To say consumer behavior around food has shifted this spring due to COVID-19 would be an understatement. One of the most jarring examples of the changes were empty store shelves across the country, caused by consumers stocking up on food and supplies. While this dynamic was short-lived, the widespread magnitude was something many generations in the U.S had never faced before. But what dynamics are shifting? How big of a change is really occurring? Is this behavior temporary or something that will become more ingrained in everyday life? The National Cattlemen’s Beef Association, on behalf of the Beef Checkoff, set out to understand how COVID-19 shifted consumer thinking and how those shifts impact beef purchasing.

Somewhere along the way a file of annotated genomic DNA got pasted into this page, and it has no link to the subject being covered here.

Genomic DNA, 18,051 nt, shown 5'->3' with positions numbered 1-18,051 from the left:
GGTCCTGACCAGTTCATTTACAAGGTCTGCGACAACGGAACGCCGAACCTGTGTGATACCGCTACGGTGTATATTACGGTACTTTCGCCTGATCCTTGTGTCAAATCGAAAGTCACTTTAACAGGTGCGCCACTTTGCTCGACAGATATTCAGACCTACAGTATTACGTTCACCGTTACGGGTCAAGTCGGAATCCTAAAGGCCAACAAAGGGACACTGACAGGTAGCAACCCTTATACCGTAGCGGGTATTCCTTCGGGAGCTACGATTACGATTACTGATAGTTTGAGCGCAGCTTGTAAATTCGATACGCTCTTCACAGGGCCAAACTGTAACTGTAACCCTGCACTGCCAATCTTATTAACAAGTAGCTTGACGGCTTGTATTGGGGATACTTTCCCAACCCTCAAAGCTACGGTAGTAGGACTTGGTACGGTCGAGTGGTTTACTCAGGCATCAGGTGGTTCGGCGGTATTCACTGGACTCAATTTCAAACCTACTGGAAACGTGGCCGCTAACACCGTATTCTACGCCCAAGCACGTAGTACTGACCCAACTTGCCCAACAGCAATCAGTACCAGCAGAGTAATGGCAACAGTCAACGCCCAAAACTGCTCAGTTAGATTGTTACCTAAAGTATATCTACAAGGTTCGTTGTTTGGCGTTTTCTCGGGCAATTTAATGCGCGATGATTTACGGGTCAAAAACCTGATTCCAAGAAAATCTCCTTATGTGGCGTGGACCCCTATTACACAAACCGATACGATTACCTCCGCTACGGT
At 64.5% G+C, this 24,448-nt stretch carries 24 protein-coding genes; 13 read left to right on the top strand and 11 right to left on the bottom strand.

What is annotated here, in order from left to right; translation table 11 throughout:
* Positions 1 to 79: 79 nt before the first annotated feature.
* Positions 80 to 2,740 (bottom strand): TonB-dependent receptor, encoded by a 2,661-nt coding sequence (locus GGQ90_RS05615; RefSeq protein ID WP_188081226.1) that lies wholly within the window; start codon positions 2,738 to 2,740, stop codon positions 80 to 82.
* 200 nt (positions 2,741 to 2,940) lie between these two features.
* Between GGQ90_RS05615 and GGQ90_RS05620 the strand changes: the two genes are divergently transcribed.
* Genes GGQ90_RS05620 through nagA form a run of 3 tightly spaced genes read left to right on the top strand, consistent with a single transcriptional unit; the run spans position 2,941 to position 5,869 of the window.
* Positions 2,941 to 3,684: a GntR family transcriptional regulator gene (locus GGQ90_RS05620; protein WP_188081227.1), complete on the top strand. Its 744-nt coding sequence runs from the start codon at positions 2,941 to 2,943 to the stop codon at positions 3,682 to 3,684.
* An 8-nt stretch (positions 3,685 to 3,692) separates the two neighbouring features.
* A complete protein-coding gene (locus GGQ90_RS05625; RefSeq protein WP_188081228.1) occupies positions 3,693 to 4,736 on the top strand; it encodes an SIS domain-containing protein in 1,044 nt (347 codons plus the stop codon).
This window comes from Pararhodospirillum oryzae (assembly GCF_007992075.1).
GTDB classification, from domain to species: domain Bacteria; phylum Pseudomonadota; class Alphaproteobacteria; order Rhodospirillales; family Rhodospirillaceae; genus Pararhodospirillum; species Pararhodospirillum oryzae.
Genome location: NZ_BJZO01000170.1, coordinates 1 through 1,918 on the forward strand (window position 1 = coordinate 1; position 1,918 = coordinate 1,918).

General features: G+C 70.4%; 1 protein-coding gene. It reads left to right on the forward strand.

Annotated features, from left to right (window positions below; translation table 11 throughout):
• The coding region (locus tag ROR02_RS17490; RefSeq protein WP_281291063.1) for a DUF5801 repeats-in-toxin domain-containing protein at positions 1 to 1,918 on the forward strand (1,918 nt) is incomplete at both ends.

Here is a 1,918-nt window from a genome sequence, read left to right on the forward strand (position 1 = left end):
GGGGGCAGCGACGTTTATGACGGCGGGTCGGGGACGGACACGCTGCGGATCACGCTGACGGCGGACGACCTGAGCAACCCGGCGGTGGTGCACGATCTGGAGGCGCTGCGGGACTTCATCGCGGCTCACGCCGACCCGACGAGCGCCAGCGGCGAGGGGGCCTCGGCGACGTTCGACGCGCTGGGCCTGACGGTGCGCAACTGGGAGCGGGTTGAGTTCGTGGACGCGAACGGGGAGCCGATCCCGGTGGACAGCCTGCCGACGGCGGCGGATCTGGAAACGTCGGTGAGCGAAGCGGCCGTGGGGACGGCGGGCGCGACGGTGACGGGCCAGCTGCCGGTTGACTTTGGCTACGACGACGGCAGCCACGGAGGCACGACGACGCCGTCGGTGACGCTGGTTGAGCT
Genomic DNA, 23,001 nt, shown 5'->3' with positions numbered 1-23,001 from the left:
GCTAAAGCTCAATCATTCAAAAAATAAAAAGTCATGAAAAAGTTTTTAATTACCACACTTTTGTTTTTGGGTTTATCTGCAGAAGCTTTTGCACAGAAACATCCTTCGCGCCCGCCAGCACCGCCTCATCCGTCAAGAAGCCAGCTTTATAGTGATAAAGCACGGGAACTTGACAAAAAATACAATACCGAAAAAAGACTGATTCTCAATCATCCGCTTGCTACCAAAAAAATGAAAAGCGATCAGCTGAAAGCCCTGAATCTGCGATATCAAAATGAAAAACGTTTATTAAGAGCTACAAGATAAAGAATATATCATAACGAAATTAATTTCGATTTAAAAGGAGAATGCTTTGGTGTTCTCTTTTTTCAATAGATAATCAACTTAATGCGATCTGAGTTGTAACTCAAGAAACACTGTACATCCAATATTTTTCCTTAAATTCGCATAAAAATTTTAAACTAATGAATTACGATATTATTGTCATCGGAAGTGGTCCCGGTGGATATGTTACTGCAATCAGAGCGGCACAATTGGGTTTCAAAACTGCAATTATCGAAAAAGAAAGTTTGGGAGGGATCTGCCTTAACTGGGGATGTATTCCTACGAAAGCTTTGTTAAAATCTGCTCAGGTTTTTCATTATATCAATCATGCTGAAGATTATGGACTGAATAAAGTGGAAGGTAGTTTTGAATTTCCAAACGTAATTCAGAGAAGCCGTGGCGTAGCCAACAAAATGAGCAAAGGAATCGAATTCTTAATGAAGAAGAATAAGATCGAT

In a quantitative weekly survey starting in April, consumers indicated that they were cooking 86% of their meals at home. Two-thirds of consumers indicated that the percentage of meals they were cooking at home was higher now than they typically would cook in the past. While these numbers started trending down as we moved into May and June, the number still remains higher than average.
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